They enjoyed home advantage on the final day of the season, but had a tough clash against a Wimbledon side on their way to a sixth-place league finish. Everton also knew that even a win might well not be enough, thanks to their appalling goal difference, while a draw would have been next to useless.

All those subtleties looked to be made irrelevant when Dean Holdsworth's penalty in the third minute squeezed past Neville Southall's outstretched glove into the bottom corner.

And when a horrific defensive mix-up ended with Gary Ablett slicing an attempted clearance into his own net 17 minutes later, it seemed that Everton would surely be on their way down.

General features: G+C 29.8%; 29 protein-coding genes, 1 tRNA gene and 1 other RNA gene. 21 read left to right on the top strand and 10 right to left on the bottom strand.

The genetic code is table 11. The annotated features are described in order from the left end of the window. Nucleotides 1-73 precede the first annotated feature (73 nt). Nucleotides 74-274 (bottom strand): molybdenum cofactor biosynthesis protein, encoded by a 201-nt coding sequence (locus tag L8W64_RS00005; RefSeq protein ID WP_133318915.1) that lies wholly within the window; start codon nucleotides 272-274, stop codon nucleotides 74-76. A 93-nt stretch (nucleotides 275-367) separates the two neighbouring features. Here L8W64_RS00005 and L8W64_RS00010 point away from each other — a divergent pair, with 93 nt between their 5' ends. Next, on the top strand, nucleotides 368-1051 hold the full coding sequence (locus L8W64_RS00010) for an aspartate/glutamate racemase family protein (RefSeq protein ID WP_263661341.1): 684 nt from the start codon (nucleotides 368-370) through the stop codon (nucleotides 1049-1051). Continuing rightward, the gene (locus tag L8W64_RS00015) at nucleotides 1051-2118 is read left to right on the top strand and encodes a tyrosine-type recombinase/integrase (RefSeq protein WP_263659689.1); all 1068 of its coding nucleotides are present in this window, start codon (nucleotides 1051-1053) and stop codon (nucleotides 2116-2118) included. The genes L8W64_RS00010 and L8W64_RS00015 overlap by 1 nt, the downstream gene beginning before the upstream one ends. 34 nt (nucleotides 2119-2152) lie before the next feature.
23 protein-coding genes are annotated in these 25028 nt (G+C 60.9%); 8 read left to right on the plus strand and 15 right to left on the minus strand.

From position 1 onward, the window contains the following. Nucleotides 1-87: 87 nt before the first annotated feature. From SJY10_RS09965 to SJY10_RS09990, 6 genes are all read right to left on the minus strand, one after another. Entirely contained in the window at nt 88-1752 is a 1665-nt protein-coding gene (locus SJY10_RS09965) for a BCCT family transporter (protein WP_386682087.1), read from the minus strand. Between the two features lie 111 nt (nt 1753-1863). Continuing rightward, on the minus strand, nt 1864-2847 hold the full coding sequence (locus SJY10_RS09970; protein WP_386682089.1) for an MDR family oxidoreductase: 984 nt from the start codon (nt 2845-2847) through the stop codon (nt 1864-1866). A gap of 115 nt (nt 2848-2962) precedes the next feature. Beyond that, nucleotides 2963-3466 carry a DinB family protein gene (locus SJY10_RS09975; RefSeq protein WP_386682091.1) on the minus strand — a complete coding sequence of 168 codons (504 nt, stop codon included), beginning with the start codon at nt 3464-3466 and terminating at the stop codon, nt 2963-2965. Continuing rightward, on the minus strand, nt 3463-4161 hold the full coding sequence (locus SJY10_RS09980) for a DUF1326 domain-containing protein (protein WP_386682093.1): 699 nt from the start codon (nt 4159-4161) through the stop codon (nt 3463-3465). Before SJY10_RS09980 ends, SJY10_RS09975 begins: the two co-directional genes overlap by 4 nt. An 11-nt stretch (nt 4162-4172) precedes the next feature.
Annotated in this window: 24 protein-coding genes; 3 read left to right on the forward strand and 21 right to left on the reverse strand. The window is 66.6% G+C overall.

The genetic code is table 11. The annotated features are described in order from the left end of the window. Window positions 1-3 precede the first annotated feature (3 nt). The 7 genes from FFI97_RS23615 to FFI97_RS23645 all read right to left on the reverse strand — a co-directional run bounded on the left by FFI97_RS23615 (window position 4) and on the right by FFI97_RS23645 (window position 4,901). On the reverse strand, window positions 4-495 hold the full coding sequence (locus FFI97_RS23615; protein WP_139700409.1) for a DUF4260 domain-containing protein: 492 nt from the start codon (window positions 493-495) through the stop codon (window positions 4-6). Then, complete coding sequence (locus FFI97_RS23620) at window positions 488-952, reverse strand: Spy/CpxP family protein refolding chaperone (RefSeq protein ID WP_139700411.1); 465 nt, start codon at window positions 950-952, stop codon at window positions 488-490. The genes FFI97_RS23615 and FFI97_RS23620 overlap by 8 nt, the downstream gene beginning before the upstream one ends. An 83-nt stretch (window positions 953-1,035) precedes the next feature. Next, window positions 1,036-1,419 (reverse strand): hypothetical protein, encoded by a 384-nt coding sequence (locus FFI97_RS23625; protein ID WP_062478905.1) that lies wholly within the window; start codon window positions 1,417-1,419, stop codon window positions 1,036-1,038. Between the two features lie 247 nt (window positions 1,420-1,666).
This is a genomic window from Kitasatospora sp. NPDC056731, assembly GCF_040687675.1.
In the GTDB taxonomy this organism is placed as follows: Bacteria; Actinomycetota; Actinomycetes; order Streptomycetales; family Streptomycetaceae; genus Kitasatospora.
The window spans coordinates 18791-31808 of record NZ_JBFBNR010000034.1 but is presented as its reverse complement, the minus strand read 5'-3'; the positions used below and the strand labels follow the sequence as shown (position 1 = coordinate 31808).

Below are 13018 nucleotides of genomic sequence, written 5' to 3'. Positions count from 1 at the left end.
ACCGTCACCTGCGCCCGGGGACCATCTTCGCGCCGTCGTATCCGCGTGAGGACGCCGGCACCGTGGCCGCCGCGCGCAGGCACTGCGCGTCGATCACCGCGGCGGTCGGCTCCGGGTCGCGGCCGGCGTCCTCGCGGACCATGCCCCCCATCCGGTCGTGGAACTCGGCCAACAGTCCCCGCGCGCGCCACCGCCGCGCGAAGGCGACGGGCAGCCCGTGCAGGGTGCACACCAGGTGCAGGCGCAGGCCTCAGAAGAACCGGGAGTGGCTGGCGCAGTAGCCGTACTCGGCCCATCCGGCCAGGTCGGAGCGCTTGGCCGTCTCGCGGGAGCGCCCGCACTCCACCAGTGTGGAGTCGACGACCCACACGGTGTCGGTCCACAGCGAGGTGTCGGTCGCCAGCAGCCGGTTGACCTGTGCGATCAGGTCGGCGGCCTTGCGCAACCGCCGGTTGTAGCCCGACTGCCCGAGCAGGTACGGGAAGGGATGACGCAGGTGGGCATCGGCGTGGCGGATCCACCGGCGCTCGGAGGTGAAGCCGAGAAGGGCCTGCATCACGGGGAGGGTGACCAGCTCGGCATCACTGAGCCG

Everton pulled one back just before half-time, but with 20 minutes left they still trailed 2-1, and it should have been worse when Graham Stuart appeared to handle the ball on the line.

But with Wimbledon still protesting for the clear penalty, the hosts broke upfield and released Barry Horne, who fired a 30-yard scorcher in off the post - his first goal of the season.

And Stuart was the hero as he added another with 10 minutes to go, albeit in less-than-fine style this time with a mis-kicked drive that somehow bobbled past Hans Segers.

The Toffees hung on grimly, booting the ball into the stands at every opportunity to run down the clock, while down at Stamford Bridge Chelsea did their bit for Everton by beating Sheffield United to ensure that the Merseyside club stayed up.

Everton are still yet to be relegated, and are now closing in on making it 60 uninterrupted years in the top flight.